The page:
Many know about her husband, Robert E. Lee, and her great-grandmother, Martha Washington; many have visited the cemetery that now occupies her family estate. But few today know much about Mary Custis Lee herself. Chronically ill and often in excruciating pain, Mary raised seven children, faithfully witnessing to her husband for years before his conversion. She retained her dignity and faith throughout a fruitless, heartbreaking attempt to win compensation for the confiscation of her home and possessions. History is never more powerful than when it provides a role model for enduring hardship with sturdy and radiant faith. Mary Custis Lee is such an example.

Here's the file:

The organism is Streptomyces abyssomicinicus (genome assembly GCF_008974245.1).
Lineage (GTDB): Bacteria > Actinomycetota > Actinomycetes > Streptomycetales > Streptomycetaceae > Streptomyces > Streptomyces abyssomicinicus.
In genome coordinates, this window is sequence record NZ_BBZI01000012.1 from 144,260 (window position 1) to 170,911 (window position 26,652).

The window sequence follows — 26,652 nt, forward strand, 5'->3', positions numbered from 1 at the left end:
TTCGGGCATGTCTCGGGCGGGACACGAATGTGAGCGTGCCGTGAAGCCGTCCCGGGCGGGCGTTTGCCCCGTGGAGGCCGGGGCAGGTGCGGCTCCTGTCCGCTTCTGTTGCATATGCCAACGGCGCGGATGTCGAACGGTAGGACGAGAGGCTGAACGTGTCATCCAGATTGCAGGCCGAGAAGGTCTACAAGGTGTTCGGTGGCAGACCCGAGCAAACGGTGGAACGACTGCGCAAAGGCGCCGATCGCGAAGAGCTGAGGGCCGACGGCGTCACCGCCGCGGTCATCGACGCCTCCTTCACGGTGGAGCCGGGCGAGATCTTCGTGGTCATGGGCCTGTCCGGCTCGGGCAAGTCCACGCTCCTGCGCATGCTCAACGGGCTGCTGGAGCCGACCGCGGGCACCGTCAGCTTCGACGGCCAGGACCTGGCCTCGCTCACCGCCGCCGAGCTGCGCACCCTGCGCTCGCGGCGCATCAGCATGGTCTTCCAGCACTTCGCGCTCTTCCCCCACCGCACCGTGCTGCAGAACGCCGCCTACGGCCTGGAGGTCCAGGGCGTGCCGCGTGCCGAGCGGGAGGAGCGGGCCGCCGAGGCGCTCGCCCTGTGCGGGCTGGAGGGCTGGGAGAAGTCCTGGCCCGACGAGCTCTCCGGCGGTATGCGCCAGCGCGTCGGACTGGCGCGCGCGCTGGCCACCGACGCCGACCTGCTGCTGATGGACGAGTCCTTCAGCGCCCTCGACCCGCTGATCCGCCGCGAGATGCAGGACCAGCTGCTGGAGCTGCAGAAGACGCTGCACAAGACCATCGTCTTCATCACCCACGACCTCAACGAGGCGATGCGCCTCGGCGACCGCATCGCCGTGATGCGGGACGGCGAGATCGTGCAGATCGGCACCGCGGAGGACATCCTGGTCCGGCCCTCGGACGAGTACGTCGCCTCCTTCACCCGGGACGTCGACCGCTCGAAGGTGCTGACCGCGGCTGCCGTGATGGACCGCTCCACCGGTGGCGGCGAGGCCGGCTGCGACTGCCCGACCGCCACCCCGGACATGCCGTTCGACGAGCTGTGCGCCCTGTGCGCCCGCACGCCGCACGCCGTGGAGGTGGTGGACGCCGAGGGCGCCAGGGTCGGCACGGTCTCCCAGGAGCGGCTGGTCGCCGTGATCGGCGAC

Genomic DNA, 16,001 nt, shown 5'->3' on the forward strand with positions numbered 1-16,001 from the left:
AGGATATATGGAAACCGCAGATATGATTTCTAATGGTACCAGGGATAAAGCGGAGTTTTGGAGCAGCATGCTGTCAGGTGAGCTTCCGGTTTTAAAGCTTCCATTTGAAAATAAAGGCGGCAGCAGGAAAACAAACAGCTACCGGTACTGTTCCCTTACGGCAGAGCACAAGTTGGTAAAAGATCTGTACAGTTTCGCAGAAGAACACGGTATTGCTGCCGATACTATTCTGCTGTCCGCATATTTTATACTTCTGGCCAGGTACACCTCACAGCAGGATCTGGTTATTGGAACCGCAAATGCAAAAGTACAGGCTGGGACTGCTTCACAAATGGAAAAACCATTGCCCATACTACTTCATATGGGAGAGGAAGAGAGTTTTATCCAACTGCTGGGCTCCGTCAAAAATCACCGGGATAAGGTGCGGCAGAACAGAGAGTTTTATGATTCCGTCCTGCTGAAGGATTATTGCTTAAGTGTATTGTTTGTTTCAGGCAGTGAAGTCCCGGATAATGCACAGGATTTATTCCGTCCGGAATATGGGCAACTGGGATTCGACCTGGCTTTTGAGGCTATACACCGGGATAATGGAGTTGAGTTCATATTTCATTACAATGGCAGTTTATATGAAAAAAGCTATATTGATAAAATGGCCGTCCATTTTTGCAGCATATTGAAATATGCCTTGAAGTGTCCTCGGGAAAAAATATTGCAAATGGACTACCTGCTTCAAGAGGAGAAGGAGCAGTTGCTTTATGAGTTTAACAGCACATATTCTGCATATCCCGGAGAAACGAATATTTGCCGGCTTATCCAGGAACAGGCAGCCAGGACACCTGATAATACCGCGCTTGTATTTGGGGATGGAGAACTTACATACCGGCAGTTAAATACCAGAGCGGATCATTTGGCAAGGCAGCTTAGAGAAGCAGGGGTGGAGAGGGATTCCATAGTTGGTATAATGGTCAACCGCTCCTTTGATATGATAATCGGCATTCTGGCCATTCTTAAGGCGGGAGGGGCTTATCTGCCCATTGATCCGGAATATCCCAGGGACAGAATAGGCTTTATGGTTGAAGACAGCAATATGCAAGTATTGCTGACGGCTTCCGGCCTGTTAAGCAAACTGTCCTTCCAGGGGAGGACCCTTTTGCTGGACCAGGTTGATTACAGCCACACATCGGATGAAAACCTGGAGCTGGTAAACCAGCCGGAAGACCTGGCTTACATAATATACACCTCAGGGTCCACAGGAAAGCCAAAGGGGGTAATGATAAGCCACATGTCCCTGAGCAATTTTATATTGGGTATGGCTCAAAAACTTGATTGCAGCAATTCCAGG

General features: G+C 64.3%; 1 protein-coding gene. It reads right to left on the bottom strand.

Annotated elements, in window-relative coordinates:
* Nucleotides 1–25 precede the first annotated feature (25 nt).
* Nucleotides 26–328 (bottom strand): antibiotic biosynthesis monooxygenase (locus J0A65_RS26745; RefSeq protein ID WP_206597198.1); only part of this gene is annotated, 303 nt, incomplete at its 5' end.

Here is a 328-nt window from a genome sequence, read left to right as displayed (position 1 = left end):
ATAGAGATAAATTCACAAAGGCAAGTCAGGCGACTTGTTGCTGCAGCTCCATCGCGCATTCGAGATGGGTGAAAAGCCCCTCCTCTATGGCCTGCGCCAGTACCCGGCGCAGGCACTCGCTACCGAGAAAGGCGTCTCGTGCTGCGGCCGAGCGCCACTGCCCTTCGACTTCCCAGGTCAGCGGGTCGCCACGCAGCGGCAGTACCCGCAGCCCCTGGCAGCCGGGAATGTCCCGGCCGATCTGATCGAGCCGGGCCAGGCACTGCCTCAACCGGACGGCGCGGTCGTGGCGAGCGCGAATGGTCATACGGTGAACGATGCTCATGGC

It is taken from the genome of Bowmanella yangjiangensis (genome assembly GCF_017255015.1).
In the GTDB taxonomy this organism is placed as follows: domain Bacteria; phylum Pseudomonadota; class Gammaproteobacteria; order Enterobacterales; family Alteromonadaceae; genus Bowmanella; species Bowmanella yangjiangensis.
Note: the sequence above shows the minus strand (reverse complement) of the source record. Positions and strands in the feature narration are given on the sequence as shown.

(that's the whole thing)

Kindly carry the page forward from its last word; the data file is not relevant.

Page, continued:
About the Author
Biographer John Perry has written books on contemporary politics, religion, and sports. Previously he was a writer and producer of internationally syndicated radio specials and an award-winning advertising copywriter. Perry graduated from Vanderbilt University and completed additional studies at University College, Oxford. He lives with his wife and two children in Nashville.
Mrs. Mary Custis Lee of all people seemed to symbolize the tragedy of the Lost Cause. Born to wealth and privilege, the daughter of George Washington's adopted son (and Martha's grandson), she could have married any young man, but instead chose soldier Robert Edward Lee. She was to follow him through war and peace, the births of seven children, a debilitating illness and the loss of her beloved home. Through all, she maintained grace and dignity and personified the gracious Southern lady. Highly recommend.